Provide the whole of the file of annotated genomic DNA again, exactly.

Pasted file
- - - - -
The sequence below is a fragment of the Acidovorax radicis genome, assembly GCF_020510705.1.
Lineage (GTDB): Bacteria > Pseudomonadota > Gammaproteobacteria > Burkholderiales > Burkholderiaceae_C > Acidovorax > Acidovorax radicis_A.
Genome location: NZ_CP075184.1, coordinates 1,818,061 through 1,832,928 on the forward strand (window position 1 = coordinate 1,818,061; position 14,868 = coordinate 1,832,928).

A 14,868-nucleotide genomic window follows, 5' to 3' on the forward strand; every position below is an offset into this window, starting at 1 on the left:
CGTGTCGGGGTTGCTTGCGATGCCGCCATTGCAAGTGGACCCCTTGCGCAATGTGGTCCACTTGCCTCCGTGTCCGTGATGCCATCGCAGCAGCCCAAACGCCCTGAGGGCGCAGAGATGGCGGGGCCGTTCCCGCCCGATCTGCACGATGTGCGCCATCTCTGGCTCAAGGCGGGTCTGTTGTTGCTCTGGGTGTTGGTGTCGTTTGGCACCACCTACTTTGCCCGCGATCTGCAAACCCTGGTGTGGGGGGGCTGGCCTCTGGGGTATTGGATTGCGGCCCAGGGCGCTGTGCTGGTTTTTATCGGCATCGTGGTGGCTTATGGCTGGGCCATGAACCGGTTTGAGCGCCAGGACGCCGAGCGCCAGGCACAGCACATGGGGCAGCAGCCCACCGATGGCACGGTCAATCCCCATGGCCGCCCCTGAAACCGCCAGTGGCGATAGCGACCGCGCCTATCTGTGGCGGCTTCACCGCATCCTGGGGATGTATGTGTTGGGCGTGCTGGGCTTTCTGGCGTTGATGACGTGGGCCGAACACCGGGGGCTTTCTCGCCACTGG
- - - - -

The sequence below is a fragment of the Acidovorax radicis genome, assembly GCF_020510705.1.
Lineage (GTDB): Bacteria > Pseudomonadota > Gammaproteobacteria > Burkholderiales > Burkholderiaceae_C > Acidovorax > Acidovorax radicis_A.
Genome location: NZ_CP075184.1, coordinates 1,818,061 through 1,832,928 on the forward strand (window position 1 = coordinate 1,818,061; position 14,868 = coordinate 1,832,928).

A 14,868-nucleotide genomic window follows, 5' to 3' on the forward strand; every position below is an offset into this window, starting at 1 on the left:
CGTGTCGGGGTTGCTTGCGATGCCGCCATTGCAAGTGGACCCCTTGCGCAATGTGGTCCACTTGCCTCCGTGTCCGTGATGCCATCGCAGCAGCCCAAACGCCCTGAGGGCGCAGAGATGGCGGGGCCGTTCCCGCCCGATCTGCACGATGTGCGCCATCTCTGGCTCAAGGCGGGTCTGTTGTTGCTCTGGGTGTTGGTGTCGTTTGGCACCACCTACTTTGCCCGCGATCTGCAAACCCTGGTGTGGGGGGGCTGGCCTCTGGGGTATTGGATTGCGGCCCAGGGCGCTGTGCTGGTTTTTATCGGCATCGTGGTGGCTTATGGCTGGGCCATGAACCGGTTTGAGCGCCAGGACGCCGAGCGCCAGGCACAGCACATGGGGCAGCAGCCCACCGATGGCACGGTCAATCCCCATGGCCGCCCCTGAAACCGCCAGTGGCGATAGCGACCGCGCCTATCTGTGGCGGCTTCACCGCATCCTGGGGATGTATGTGTTGGGCGTGCTGGGCTTTCTGGCGTTGATGACGTGGGCCGAACACCGGGGGCTTTCTCGCCACTGG